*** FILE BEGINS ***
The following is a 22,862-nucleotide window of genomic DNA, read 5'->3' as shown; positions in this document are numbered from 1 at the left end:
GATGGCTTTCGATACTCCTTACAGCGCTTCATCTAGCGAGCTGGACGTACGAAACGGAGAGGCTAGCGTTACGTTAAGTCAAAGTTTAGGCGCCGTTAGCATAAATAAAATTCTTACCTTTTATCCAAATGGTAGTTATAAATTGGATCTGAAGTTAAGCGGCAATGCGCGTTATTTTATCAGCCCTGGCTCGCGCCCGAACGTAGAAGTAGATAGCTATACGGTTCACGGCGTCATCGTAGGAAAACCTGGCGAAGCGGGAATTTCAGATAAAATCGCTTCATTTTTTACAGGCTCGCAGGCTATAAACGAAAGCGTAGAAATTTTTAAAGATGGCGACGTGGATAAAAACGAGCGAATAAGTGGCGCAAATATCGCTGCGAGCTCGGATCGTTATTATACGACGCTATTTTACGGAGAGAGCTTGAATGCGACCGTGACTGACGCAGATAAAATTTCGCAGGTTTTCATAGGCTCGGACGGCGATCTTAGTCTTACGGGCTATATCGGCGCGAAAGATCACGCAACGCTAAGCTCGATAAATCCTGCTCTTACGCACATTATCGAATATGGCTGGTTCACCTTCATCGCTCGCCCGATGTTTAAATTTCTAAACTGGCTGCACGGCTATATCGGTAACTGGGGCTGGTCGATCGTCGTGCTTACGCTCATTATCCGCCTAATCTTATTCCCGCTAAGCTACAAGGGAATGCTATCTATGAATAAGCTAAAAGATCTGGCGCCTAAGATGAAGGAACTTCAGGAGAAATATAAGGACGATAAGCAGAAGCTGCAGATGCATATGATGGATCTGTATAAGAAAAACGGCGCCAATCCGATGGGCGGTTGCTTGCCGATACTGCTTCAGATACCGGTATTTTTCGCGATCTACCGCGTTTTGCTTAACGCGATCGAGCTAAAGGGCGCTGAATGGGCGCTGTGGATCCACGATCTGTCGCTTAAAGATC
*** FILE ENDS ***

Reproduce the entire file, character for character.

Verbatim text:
The following is a 22,862-nucleotide window of genomic DNA, read 5'->3' as shown; positions in this document are numbered from 1 at the left end:
GATGGCTTTCGATACTCCTTACAGCGCTTCATCTAGCGAGCTGGACGTACGAAACGGAGAGGCTAGCGTTACGTTAAGTCAAAGTTTAGGCGCCGTTAGCATAAATAAAATTCTTACCTTTTATCCAAATGGTAGTTATAAATTGGATCTGAAGTTAAGCGGCAATGCGCGTTATTTTATCAGCCCTGGCTCGCGCCCGAACGTAGAAGTAGATAGCTATACGGTTCACGGCGTCATCGTAGGAAAACCTGGCGAAGCGGGAATTTCAGATAAAATCGCTTCATTTTTTACAGGCTCGCAGGCTATAAACGAAAGCGTAGAAATTTTTAAAGATGGCGACGTGGATAAAAACGAGCGAATAAGTGGCGCAAATATCGCTGCGAGCTCGGATCGTTATTATACGACGCTATTTTACGGAGAGAGCTTGAATGCGACCGTGACTGACGCAGATAAAATTTCGCAGGTTTTCATAGGCTCGGACGGCGATCTTAGTCTTACGGGCTATATCGGCGCGAAAGATCACGCAACGCTAAGCTCGATAAATCCTGCTCTTACGCACATTATCGAATATGGCTGGTTCACCTTCATCGCTCGCCCGATGTTTAAATTTCTAAACTGGCTGCACGGCTATATCGGTAACTGGGGCTGGTCGATCGTCGTGCTTACGCTCATTATCCGCCTAATCTTATTCCCGCTAAGCTACAAGGGAATGCTATCTATGAATAAGCTAAAAGATCTGGCGCCTAAGATGAAGGAACTTCAGGAGAAATATAAGGACGATAAGCAGAAGCTGCAGATGCATATGATGGATCTGTATAAGAAAAACGGCGCCAATCCGATGGGCGGTTGCTTGCCGATACTGCTTCAGATACCGGTATTTTTCGCGATCTACCGCGTTTTGCTTAACGCGATCGAGCTAAAGGGCGCTGAATGGGCGCTGTGGATCCACGATCTGTCGCTTAAAGATC